Spring Weather in Winter: What does this means for your plants?

Unseasonably warm weather in winter is welcoming to many Ohioans who ritually head for the beach in December through February.  Many homeowners however, have begun to worry that this warm weather may have a dramatic effect on shrubs and plants in their landscape.  With temperatures reaching 60 degrees Fahrenheit in early February, ornamental plants have begun to show swollen buds.  Even some hardy bulbs have begun to pop out of the soil.  Does this mean we’re in for a flowerless and uninteresting spring?

You must remember that temperature is not the only factor to influence plant growth.  Plants respond heavily to the amount of sunlight provided during a given day.  During the winter months, days are shorter and plants are still receiving less sunlight despite the fact that we have seen high temperatures almost double the norm for this time of year in Columbus, Ohio.  You must also take in to account that although temperatures are warm during the day, the night temperatures are still in the mid 30’s.  In most instances, plants are not as easily tricked by Mother Nature as we might think.

Damage can occur however, to plants when they are planted out of their range of cold hardiness.  Plants are assessed by their acclimation to cold temperatures and hardiness to those areas.  When we plant things that are slightly less hardy for an area, we start to see less flower production and winter injury symptoms.  This is why it is important to install appropriate plants to your area. Even when the weather is out of the ordinary, shrubbery can withstand the slight change.

What can be problematic is if we continue to have warm weather through the winter and into the spring.  If we have a quick drop in freezing temperatures in late March – April and plants have begun to leaf out and fresh buds open we will see a lot of injury to fruiting trees and flowering plants.  Mother Nature is a cruel mistress at times but plants have adapted to her unusual behavior for millions of years.  These slight changes in the weather patterns will not decimate your showy plants but it may harm a few of the colors we have come to appreciate.  Enjoy the weather while it is here, for in Ohio it could snow tomorrow.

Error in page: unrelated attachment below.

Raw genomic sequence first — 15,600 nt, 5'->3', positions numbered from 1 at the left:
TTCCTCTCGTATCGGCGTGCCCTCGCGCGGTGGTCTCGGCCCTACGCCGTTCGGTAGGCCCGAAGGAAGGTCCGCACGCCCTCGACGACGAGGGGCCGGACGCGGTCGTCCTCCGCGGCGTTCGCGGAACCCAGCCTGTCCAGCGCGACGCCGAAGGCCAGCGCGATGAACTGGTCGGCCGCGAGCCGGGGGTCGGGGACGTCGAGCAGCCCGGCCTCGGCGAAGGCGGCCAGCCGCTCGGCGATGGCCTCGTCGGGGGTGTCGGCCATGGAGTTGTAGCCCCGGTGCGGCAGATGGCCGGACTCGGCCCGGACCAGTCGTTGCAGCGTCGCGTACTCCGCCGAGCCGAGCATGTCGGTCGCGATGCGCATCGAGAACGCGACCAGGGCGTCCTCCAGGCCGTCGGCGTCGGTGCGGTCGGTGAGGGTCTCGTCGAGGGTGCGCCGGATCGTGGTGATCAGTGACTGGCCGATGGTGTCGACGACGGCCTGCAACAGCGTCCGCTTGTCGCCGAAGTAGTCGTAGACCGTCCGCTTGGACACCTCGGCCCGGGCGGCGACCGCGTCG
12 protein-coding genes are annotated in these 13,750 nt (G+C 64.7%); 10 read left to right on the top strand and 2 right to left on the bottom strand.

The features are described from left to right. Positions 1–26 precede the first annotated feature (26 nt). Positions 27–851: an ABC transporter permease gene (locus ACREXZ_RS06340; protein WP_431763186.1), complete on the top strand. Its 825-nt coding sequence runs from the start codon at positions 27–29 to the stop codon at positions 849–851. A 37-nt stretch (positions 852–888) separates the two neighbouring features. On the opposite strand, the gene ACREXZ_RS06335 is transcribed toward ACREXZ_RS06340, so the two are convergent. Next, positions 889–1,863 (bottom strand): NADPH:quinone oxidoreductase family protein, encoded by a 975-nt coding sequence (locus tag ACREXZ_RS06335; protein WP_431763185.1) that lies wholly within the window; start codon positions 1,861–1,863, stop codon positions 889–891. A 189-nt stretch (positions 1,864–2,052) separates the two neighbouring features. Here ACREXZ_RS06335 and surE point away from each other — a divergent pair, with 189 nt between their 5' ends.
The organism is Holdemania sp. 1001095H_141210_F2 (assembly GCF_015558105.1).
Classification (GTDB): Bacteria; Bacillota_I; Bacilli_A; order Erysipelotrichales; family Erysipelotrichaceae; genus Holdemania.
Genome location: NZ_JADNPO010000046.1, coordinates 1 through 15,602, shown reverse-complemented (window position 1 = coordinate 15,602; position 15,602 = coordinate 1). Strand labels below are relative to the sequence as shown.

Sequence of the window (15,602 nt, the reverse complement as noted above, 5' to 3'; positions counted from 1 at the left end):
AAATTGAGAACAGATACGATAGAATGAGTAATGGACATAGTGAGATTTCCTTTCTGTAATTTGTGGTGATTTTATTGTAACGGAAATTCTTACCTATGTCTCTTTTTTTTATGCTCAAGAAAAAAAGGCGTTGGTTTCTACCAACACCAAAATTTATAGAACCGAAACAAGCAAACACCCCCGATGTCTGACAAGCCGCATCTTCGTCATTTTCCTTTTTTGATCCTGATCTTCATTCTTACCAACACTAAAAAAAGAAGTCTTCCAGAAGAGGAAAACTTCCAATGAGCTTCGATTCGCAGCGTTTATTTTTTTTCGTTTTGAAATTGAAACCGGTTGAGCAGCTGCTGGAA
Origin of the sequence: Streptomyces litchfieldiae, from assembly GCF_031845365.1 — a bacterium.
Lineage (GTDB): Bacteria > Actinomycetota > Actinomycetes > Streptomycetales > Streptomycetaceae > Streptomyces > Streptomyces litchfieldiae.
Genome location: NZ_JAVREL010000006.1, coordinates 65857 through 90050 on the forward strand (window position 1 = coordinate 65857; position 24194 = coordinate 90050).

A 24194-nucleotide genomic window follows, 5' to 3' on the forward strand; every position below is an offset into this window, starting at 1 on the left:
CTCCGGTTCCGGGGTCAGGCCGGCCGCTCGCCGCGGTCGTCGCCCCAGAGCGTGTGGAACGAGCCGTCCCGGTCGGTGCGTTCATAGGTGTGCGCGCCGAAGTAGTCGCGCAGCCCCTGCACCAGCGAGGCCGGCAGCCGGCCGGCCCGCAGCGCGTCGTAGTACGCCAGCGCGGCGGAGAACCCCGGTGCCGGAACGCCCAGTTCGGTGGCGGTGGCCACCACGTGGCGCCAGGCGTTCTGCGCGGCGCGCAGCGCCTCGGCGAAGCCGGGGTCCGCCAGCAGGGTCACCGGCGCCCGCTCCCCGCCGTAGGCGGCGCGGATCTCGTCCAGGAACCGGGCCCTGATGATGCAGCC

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About Jared
Born and raised in Columbus, OH, I have spent countless hours in the yard with family and friends. I recieved a bachelors degree from Wittenberg University in 2006 before entering the family business. I am an Ohio Certified Master Gardener and certified with multiple licensures in Aquatic Weed Control, Industrial Vegitative Control, Pest Management and Lawn Management.


One Response to “Spring Weather in Winter: What does this means for your plants?”
  1. We’re experiencing the same weather.

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